There are so many issues surrounding Samsung depending on who you speak with - some will say, "poor Samsung" and others will say, "screw Samsung"...and that is the way things go when you are in the number one position of anything, be it smartphones, TVs, gaming systems or even football teams. Everybody hates the perennial winner and everybody loves the underdog and it is just a fact of life as companies or sports teams try to differentiate themselves from the others, and when that number one starts to falter, many will jump on the bandwagon and help to give it a push over the edge.
It is also an established fact that nobody likes anything forced on them and nobody wants to be told what to do - Apple is an excellent example. Because they control the hardware and software, they can do whatever they want to - right or wrong - and their buyers are so accustom to it they will buy into whatever Apple is trying to sell them. It is every company's dream to be in that situation, and Samsung, who sells a lot more smartphones worldwide than Apple, cannot understand why they cannot be in that dominate position as well.
Samsung made its smartphone money on the back of Google's Android operating system, and now they are trying to insert their own operating system, Tizen. But, unlike Apple's iOS that started the whole smartphone revolution against weaker opponents (by some standards) Symbian, Palm OS and BlackBerry OS, Samsung is trying to break away from the most dominating OS in the world, Android - kind of like a child slapping their parents on the face and then walking away...it just is not that easy. Not only that, but Android has all of the great Google mainstays - Google Maps, Gmail and the Google Play Store and all of those apps - that Samsung cannot just quickly recreate on their own...it takes years.
What has hit Samsung so hard is that their profits have plummeted in 2014 - some of it was caused by the poor reception of their Galaxy S5, but most of it was caused by their inability to sell their highly profitable Galaxy phones to emerging nations and smartphone hotbeds like India and China. New upstart Chinese companies like Xiaomi, are building high-quality smartphones and undercutting Samsung's prices...so much so that Xiaomi has taken away Samsung and Apple's dominance in China, becoming the number one smartphone manufacturer in China by bumping Samsung to number two.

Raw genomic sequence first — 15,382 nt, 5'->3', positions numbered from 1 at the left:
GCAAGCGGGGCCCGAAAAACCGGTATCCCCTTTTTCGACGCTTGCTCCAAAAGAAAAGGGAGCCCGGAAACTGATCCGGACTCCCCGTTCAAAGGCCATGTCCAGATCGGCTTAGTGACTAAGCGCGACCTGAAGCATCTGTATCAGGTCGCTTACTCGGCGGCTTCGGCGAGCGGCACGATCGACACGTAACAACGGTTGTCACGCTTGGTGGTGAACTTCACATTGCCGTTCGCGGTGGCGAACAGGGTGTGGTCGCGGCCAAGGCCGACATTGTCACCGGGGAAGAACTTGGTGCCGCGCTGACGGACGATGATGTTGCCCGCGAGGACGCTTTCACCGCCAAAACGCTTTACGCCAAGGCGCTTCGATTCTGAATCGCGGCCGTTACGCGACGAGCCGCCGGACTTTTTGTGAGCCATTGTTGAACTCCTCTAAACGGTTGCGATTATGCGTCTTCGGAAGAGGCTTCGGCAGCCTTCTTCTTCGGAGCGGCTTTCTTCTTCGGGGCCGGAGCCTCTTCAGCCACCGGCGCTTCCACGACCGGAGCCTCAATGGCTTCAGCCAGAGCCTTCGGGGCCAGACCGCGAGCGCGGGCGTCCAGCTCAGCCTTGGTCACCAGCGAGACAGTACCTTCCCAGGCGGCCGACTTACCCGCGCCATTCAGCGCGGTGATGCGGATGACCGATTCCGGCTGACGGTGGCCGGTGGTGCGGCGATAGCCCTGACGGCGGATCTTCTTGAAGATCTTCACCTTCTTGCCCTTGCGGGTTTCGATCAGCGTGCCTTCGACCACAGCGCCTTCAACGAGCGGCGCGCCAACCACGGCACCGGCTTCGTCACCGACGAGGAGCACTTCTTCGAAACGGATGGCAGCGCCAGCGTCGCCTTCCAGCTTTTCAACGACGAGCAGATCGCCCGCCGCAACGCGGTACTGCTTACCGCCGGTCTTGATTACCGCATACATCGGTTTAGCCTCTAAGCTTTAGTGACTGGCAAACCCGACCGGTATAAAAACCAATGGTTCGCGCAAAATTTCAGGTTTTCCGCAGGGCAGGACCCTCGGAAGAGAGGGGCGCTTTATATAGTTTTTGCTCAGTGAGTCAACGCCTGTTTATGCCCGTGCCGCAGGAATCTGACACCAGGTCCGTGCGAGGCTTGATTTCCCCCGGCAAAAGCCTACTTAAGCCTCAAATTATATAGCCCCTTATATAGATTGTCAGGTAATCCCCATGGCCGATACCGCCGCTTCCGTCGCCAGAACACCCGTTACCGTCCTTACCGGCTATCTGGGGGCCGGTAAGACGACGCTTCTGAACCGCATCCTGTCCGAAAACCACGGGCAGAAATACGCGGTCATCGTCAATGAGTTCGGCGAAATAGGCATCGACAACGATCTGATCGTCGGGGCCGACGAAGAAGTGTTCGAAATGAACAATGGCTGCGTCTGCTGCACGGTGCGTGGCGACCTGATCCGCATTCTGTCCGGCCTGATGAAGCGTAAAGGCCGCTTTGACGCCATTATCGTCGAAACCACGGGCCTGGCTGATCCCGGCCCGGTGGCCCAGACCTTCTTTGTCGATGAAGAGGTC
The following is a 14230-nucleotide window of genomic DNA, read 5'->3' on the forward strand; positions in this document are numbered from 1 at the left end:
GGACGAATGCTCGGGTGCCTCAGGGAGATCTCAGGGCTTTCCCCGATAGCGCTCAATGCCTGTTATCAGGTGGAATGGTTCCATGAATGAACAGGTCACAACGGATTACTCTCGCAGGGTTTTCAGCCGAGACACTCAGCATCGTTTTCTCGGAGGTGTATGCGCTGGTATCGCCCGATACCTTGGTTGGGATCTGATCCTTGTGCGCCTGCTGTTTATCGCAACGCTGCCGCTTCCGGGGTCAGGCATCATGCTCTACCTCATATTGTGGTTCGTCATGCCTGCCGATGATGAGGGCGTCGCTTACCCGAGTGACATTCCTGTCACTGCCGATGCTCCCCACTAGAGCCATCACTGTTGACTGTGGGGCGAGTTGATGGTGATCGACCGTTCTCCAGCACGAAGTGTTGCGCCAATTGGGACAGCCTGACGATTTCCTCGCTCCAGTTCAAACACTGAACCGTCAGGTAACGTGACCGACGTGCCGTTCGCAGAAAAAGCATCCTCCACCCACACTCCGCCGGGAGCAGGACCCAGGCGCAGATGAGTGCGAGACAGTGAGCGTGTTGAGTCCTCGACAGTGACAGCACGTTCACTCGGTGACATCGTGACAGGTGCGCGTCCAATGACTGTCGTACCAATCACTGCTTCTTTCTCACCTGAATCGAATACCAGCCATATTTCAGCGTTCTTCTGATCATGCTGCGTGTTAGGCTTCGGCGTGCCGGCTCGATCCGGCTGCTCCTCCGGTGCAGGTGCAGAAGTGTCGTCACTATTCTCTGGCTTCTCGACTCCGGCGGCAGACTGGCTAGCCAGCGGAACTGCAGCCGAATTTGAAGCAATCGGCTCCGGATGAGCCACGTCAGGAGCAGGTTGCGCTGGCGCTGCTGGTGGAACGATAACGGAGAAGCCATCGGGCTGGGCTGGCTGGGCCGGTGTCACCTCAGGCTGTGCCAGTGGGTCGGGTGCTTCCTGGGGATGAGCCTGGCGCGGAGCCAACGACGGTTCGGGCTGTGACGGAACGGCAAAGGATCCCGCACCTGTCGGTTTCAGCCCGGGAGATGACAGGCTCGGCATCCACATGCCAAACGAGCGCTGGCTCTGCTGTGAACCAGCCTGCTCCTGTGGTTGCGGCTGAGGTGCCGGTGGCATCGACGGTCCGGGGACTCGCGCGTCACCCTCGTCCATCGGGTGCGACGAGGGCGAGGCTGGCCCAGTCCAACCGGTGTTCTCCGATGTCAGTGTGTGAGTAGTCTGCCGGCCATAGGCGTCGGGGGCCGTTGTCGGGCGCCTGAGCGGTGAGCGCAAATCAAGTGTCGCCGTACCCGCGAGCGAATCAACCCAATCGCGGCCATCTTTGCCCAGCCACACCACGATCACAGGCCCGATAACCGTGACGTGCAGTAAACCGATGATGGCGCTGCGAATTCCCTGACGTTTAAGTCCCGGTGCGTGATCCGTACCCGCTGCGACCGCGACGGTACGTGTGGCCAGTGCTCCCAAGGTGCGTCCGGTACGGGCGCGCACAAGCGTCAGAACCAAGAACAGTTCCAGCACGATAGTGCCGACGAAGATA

Samsung immediately thinks it needs to differentiate itself from other Android-like phones out there, giving the consumers something better or unique that would draw buyers to pick a Samsung over another Android smartphone, like Xiaomi with their own UI. Samsung decided to develop their own Tizen OS, but the problem is, it is very much like Android, but without the core Google support products. You could pick yourself up a Samsung running Tizen and would probably think you were using a Samsung device running Android with a TouchWiz overlay...not to mention the users' objection to Samsung breaking away from its 'roots.'
Another way to increase profits is from unique services, so Samsung tried their hand at some Android ones, such as ChatOn - their answer to iMessage, WhatsApp, BBM, Hangouts and other messaging services...that is being shut down worldwide after only a long year. Then there is Samsung's Milk Music - going up against Pandora, iTunes, or Google's All Access and their newest Milk Video a limited streaming video service to go up against the likes of YouTube? What is Samsung thinking? It is as if they are trying to build a better mousetrap...it just ain't going to happen.
Tizen is far from dead and should make its appearance on some low-end devices in those emerging markets in 2015 - but to what advantage I cannot see. Tizen can also work to control "smart home" appliances, from light switches to refrigerators and washing machines. Samsung and others, believe this will be 'the next really big' in the future. Tizen also continues to power Samsung's smartwatches, other than their Gear Live, which uses Android Wear.
With the iPhone 6 and 6 Plus selling so well, it is tough to predict if Samsung's powerhouse Galaxy Note 4 or new Galaxy Note Edge will help them during the fourth quarter of 2014 or the first quarter of 2015. One thing is for certain, when it comes to their next Galaxy S6, it looks like Samsung has finally received the message loud and clear about design and specifications of its flagship phones - gone is the plastic and in comes the metal. 2015 should be an interesting year for Samsung and its customers and hopefully they will not alienate too many more by trying to be like Apple. If they want to sell smartwatches, create messaging, music or video services, you have to let all Android devices use them, not just Samsung...one Apple is enough.